John Young again: ‘I’ve witnessed the performance of the UcD modules getting better and better over the years and was thrilled when Hypex offered a compact supply designed specifically to match them. I believe it obviates many of the shortcomings associated with traditional SMPSs and it has allowed me to make a powerful monoblock in an extremely compact form – precisely what I wanted to achieve – in a chassis milled from a solid billet of aluminium. I think this might be the first commercialisation anywhere in the world of an amplifier that is textbook Hypex through-and-through, including the power supply.’
Following Hypex’s ‘best practice’ application notes to the letter, the D400M’s input is via an XLR socket with the signal ground connected to the chassis. Since the Pre Amplifier is a single-ended design with RCA outputs, Acoustic Imagery includes a beautifully made XLR-to-RCA interconnect cable with each D400M. It’s an NS-F1 ‘Quattro Silver’ multi-strand model from ViaBlue of Germany [see www.viablue.de]. The supplied cable is only 0.5m long, but greater lengths are available from Acoustic Imagery should you wish to place the monoblocks close to your speakers. You can also discuss the amps’ colour options. Ours were silver anodised aluminium, but black anodised is an option as is a powder coat paint finish in almost any colour.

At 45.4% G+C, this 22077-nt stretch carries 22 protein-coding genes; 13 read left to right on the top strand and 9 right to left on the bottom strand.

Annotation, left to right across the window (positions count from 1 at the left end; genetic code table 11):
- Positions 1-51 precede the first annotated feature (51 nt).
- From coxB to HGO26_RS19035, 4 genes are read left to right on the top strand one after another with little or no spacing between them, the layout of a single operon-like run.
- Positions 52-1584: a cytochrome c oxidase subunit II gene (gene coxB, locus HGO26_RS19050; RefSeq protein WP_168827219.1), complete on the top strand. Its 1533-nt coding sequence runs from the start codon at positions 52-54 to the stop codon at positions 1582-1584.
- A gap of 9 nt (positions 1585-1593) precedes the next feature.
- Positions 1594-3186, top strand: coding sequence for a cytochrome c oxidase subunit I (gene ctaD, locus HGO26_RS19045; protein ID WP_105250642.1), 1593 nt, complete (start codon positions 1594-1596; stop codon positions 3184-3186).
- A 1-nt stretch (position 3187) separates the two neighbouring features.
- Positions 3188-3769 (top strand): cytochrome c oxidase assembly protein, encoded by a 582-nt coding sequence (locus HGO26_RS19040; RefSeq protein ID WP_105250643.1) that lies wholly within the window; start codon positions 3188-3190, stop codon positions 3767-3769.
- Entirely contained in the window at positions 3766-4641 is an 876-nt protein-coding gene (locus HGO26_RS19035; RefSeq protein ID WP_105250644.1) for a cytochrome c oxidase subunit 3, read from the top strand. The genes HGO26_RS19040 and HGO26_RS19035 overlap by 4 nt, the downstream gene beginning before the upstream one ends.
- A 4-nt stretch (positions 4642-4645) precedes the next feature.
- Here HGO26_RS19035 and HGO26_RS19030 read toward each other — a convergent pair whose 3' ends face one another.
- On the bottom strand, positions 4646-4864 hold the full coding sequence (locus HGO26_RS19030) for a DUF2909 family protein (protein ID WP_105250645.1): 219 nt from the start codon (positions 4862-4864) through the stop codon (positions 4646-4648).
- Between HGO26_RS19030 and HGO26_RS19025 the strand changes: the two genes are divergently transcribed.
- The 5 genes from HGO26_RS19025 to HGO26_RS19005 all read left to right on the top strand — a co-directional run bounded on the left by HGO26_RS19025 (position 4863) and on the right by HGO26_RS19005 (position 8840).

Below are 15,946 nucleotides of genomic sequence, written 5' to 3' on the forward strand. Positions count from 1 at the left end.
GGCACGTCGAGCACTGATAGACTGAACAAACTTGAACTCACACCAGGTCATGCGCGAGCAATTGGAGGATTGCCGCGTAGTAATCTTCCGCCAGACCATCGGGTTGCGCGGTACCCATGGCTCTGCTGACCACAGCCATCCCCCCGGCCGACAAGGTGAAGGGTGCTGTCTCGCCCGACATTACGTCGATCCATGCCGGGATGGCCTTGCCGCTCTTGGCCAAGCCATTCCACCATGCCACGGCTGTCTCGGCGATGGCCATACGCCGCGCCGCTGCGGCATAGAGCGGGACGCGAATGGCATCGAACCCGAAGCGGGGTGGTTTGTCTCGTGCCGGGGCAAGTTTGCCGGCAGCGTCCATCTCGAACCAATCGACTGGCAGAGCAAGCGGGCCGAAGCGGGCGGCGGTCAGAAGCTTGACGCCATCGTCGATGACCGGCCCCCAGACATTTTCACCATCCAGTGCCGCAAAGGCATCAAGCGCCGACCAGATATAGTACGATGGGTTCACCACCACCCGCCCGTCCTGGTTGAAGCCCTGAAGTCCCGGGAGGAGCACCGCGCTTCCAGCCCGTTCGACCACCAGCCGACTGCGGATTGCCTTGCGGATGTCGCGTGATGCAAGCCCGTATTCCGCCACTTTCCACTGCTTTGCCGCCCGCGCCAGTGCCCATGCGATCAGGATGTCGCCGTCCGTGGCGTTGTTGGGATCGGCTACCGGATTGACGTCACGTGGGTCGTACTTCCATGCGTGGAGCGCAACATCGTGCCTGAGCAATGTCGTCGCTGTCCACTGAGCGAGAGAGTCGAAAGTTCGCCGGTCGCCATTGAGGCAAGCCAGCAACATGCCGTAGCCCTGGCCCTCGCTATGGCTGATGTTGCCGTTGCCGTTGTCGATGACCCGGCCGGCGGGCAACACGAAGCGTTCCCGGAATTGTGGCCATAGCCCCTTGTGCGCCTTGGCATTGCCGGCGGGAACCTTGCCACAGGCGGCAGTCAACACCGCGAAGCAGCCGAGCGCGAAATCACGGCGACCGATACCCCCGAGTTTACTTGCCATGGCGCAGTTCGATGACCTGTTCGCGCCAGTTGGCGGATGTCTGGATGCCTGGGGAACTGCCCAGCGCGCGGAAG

Housed in an identical case, the line-level Pre Amplifier is based largely on modular components from Danish Audio ConnecT (see www.dact.com). It has a triple stage power supply and five single-ended inputs. Volume control is via DACT’s 24-step attenuator that employs an array of surface mount metal film resistors mounted on a gold-plated spiral track. The power transformer is housed in a separate ‘isolation chamber’ milled out of the aluminium block. Both the Pre Amplifier and D400Ms incorporate soft-start circuits (also from Hypex) and each sits on silicone rubber feet that can be replaced by supplied miniature spikes.
This pre/power combination is as minimalist as they come, with manual volume control and source selection – which may be of little consequence if the preamp is going to be next to your listening seat. If you’re thinking of burying them in a cupboard or on a bookshelf, note that the power on/off switches are hidden at the rear.